Then take another equal step up to 4x5, then look at a well done 8x10 contact print.

I rest my case, but I will not sell my 35s. I ( and others like HCB and Salgado) get truly great shots with a 35 because they are small light and inconspicuous. Both the 2 seat Lotus Elise and the Mercedes S600 have their place on the road, and I wish I could afford either. (Come to think of it, if I had all the $$ I spent of cameras, I could probably have both.).


-- RICHARD ILOMAKI (richardjx@hotmail.com), July 30, 2001.

I think the "long tonal scale" argument is a bit misleading. From Minox to Deardorff (sp?), they all go from black to white. It's how they handle tonal separation in between that's important. I shoot mostly 35mm, but still do the occasional TLR and 4x5. With the fussiest technique, any film you want to name, and any darkroom magic that can be applied, I can't get 35mm to separate delicate tones like large or medium format. Some blame it on microcontrast, but I think there are a host of factors. I just visited the George Eastman House a couple nights ago to see the Ansel Adams exhibit and prints from the Westons and others- 35mm just isn't going to compete with the tonal quality of those 4x5 and 8x10 negs. It isn't just a matter of sharpness and resolution, as (IMHO) many of the older prints weren't any sharper than modern 35mm technology would produce. (of course, many were far better!)

-- Conrad Hoffman (choffman@rpa.net), July 30, 2001.

There is a great deal more to good photography than the physical perfection of the negative. It is not the size of the film, but the configuration of the camera and the attitude of the photographer which determine whether an approach is valid. With his 8x10 view camera Nicholas Nixon makes incredible pictures typical of 35mm workers. Sebastiao Salgado makes pictures with a 35mm which are displayed in huge sizes, much larger than most VC photographers would even dream of. Ansel Adams and Brett Weston both switched to 6x6 SLRs in their final years, producing pictures which are virtually indistinguishable from their earlier work. To paraphrase Mae West (or Gloria Swanson, or one of those gals), "It ain't the size that matters."

-- Bill Mitchell (bmitch@home.com), July 30, 2001.

I have an original Ansel Adams 8x10 print made from the 6x6 (Hassy I think). It looks pretty good compared to the exhibitions I have seen of his larger prints made with the 8x10 view camera. However, I doubt if Adams printed beyond 8x10 or 11x14 with the 6x6 negatives. And I believe he used Panatomic-x for most of his 6x6 (for the young folks, Panatomic-X was a Kodak film similar to Ilford Pan-F). Since Brett Weston usually made 8x10 or 11x14 contacts from his view camera negs, I doubt that he would print larger than that with his 6x6.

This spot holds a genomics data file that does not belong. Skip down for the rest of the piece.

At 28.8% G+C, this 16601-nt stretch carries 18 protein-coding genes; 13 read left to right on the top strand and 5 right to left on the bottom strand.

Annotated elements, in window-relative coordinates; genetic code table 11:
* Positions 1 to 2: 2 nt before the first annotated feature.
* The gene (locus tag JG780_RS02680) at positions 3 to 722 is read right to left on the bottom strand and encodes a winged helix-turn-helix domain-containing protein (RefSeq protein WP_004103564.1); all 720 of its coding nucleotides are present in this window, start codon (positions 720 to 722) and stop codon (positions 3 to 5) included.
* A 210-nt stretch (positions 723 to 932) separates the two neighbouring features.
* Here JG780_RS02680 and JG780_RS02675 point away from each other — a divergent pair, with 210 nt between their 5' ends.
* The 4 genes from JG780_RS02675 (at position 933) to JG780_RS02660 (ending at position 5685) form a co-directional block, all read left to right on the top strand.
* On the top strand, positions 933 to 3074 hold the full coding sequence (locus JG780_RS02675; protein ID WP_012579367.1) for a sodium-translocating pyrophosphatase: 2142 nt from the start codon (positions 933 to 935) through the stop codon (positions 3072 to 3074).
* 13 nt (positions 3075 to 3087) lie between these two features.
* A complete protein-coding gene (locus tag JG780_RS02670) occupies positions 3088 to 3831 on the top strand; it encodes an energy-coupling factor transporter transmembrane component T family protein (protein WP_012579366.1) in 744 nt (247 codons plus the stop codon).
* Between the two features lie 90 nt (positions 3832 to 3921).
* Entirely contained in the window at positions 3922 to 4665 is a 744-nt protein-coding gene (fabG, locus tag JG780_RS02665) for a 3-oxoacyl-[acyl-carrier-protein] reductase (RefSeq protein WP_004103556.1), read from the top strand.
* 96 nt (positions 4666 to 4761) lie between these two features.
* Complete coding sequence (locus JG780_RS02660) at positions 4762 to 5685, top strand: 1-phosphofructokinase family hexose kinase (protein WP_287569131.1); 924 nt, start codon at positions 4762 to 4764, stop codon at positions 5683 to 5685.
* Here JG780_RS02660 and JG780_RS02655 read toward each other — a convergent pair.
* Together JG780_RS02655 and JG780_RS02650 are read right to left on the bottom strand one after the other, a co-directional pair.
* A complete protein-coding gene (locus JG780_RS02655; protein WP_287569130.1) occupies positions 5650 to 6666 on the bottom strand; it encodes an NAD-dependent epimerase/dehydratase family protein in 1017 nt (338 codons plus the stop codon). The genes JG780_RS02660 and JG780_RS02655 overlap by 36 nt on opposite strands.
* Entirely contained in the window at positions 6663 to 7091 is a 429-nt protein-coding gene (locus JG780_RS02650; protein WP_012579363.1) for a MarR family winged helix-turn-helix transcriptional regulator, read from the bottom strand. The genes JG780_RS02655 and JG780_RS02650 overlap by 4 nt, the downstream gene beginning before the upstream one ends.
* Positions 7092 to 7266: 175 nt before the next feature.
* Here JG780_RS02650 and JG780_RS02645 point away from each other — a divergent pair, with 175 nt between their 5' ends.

-- Michael Feldman (mfeldman@qwest.net), July 30, 2001.

The 35mm vs. MF difference in B&W prints of the same size is still there in the smoother midtone gradation of MF. To me, this is more evident in the "microcontrast" of small objects than in big areas. Not sure about color, though. BTW, why are we worried about this anyway? Seems like format size is as much determined by your photographic style and subject as by your expectations of the final print quality.

-- Tim Nelson (timothy.nelson@yale.edu), July 30, 2001.

WOW. I did not expect so much feed back. The question was a little tongue in cheek as I have both 35mm & 6X6 cameras. The answers to the question are however quite interesting. I was surprised & happy to see that no one went the "buy better lenses or camera route". I have however an observation & some additional information that may or may not keep this subject open. Over the last year I have changed the film I use plus the film developer I use. The change is for the better so I continued to experiment by increasing the dilution of the developer with yet further improvements. It have also changed my camera. The new camera is capable of making 1/4 step adjustments to the shutter speed.So I have have to ask myself; Is the improvement to my negatives/prints because of the film/developer combination or is it because of better exposure accuracy? or both? Cartier Bresson (who used 35mm) is quoted as saying. A good photo is made above all by the correct exposure. Ansel Adams (L.F) went to great effort to refine his exposure techniques. Years ago I read an article by Howard Bond (LF) in a magazine & scoffed at his use of using f32 Plus 1/3 to make an exposure. Why plus 1/3 I asked myself! I think I now have the answer, It does make quite a difference. As to how close can we get with 35mm to 4X5? If yet another old darkroom magazine is to be believed then we can be very close. The article used some slow films,Tech Pan,PanF etc at EI,s of 12 or so & the results were very close to using 4x5 Tri X. They did however say that to achieve such results then we must work much as we would using LF such as "presise exposure" & carefull processing.